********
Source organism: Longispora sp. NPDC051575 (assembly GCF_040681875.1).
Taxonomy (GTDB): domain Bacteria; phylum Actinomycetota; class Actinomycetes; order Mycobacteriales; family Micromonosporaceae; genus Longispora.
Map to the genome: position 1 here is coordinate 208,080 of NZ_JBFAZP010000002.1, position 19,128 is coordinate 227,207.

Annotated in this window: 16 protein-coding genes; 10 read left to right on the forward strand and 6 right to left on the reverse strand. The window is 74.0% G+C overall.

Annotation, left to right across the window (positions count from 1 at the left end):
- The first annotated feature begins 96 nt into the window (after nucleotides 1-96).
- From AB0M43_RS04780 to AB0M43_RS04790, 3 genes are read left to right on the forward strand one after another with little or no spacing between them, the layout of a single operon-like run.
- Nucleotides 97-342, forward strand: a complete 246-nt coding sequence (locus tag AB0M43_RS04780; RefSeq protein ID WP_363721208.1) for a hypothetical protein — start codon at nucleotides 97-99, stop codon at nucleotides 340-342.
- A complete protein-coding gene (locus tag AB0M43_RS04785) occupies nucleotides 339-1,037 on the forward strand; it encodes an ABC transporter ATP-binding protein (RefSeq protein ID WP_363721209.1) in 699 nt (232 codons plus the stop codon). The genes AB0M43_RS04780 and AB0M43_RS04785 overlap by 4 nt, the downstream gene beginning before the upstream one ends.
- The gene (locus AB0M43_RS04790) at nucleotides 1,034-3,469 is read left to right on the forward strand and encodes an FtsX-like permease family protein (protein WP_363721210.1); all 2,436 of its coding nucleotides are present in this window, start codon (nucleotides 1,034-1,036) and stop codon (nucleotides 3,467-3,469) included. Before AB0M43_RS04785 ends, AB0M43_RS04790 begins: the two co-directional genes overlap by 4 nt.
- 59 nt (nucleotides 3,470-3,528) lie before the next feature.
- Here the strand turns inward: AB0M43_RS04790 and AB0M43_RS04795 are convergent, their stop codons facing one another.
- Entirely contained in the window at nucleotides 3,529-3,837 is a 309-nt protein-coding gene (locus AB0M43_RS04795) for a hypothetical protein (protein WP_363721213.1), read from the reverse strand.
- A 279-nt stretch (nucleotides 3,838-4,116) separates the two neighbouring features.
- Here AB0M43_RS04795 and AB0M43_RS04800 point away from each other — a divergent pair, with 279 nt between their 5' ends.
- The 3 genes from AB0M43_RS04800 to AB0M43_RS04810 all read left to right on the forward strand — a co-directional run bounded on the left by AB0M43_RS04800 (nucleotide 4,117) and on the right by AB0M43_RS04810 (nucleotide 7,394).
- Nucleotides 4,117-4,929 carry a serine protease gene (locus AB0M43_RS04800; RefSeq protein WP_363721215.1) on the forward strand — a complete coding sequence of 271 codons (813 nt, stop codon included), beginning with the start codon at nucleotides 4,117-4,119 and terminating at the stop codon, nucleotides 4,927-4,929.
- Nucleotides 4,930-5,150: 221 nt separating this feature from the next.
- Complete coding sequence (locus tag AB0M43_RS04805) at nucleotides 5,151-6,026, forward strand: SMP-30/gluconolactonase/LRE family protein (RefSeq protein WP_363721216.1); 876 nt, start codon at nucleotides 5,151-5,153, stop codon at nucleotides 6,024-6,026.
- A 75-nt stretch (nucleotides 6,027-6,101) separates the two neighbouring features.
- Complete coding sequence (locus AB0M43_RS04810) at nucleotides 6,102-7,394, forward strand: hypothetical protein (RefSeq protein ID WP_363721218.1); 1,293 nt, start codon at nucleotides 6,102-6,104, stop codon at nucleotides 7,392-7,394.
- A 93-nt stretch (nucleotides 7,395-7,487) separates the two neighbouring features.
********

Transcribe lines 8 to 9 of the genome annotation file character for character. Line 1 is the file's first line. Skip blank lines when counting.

- Nucleotides 97-342, forward strand: a complete 246-nt coding sequence (locus tag AB0M43_RS04780; RefSeq protein ID WP_363721208.1) for a hypothetical protein — start codon at nucleotides 97-99, stop codon at nucleotides 340-342.
- A complete protein-coding gene (locus tag AB0M43_RS04785) occupies nucleotides 339-1,037 on the forward strand; it encodes an ABC transporter ATP-binding protein (RefSeq protein ID WP_363721209.1) in 699 nt (232 codons plus the stop codon). The genes AB0M43_RS04780 and AB0M43_RS04785 overlap by 4 nt, the downstream gene beginning before the upstream one ends.